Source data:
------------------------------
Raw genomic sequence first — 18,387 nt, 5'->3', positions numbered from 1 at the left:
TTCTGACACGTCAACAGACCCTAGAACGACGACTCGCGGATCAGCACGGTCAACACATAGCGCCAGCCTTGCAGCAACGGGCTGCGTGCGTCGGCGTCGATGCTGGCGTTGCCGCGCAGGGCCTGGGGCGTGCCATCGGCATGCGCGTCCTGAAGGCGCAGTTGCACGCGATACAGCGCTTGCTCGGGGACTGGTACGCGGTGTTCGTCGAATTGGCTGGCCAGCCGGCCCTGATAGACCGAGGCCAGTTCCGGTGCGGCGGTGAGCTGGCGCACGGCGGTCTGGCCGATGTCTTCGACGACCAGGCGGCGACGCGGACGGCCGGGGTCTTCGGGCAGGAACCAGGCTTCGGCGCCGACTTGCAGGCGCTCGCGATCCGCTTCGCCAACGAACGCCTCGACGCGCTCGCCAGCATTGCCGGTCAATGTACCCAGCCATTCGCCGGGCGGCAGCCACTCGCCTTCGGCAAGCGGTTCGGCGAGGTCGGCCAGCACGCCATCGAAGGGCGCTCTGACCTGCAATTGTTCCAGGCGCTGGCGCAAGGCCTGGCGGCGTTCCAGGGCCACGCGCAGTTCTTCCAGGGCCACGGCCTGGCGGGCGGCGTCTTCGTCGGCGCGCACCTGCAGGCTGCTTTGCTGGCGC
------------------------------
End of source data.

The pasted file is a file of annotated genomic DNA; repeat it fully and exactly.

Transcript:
Raw genomic sequence first — 18,387 nt, 5'->3', positions numbered from 1 at the left:
TTCTGACACGTCAACAGACCCTAGAACGACGACTCGCGGATCAGCACGGTCAACACATAGCGCCAGCCTTGCAGCAACGGGCTGCGTGCGTCGGCGTCGATGCTGGCGTTGCCGCGCAGGGCCTGGGGCGTGCCATCGGCATGCGCGTCCTGAAGGCGCAGTTGCACGCGATACAGCGCTTGCTCGGGGACTGGTACGCGGTGTTCGTCGAATTGGCTGGCCAGCCGGCCCTGATAGACCGAGGCCAGTTCCGGTGCGGCGGTGAGCTGGCGCACGGCGGTCTGGCCGATGTCTTCGACGACCAGGCGGCGACGCGGACGGCCGGGGTCTTCGGGCAGGAACCAGGCTTCGGCGCCGACTTGCAGGCGCTCGCGATCCGCTTCGCCAACGAACGCCTCGACGCGCTCGCCAGCATTGCCGGTCAATGTACCCAGCCATTCGCCGGGCGGCAGCCACTCGCCTTCGGCAAGCGGTTCGGCGAGGTCGGCCAGCACGCCATCGAAGGGCGCTCTGACCTGCAATTGTTCCAGGCGCTGGCGCAAGGCCTGGCGGCGTTCCAGGGCCACGCGCAGTTCTTCCAGGGCCACGGCCTGGCGGGCGGCGTCTTCGTCGGCGCGCACCTGCAGGCTGCTTTGCTGGCGC